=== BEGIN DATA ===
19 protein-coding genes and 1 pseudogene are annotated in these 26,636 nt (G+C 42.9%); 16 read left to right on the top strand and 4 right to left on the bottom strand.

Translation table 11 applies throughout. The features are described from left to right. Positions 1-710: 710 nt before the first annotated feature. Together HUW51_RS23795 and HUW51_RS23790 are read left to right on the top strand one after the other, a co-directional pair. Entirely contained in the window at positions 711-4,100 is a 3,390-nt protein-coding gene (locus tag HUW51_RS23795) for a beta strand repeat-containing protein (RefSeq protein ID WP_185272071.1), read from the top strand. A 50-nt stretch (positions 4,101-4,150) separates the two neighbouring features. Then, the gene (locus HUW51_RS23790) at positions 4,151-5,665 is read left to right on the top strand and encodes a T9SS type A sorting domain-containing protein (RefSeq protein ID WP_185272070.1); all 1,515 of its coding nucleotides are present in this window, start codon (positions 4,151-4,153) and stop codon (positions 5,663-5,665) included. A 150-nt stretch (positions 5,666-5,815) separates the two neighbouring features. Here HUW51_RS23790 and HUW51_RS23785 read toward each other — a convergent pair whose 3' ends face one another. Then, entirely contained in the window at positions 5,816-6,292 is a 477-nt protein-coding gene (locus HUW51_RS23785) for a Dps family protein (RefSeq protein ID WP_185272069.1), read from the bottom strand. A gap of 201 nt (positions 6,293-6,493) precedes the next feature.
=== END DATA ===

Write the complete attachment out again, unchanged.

19 protein-coding genes and 1 pseudogene are annotated in these 26,636 nt (G+C 42.9%); 16 read left to right on the top strand and 4 right to left on the bottom strand.

Translation table 11 applies throughout. The features are described from left to right. Positions 1-710: 710 nt before the first annotated feature. Together HUW51_RS23795 and HUW51_RS23790 are read left to right on the top strand one after the other, a co-directional pair. Entirely contained in the window at positions 711-4,100 is a 3,390-nt protein-coding gene (locus tag HUW51_RS23795) for a beta strand repeat-containing protein (RefSeq protein ID WP_185272071.1), read from the top strand. A 50-nt stretch (positions 4,101-4,150) separates the two neighbouring features. Then, the gene (locus HUW51_RS23790) at positions 4,151-5,665 is read left to right on the top strand and encodes a T9SS type A sorting domain-containing protein (RefSeq protein ID WP_185272070.1); all 1,515 of its coding nucleotides are present in this window, start codon (positions 4,151-4,153) and stop codon (positions 5,663-5,665) included. A 150-nt stretch (positions 5,666-5,815) separates the two neighbouring features. Here HUW51_RS23790 and HUW51_RS23785 read toward each other — a convergent pair whose 3' ends face one another. Then, entirely contained in the window at positions 5,816-6,292 is a 477-nt protein-coding gene (locus HUW51_RS23785) for a Dps family protein (RefSeq protein ID WP_185272069.1), read from the bottom strand. A gap of 201 nt (positions 6,293-6,493) precedes the next feature.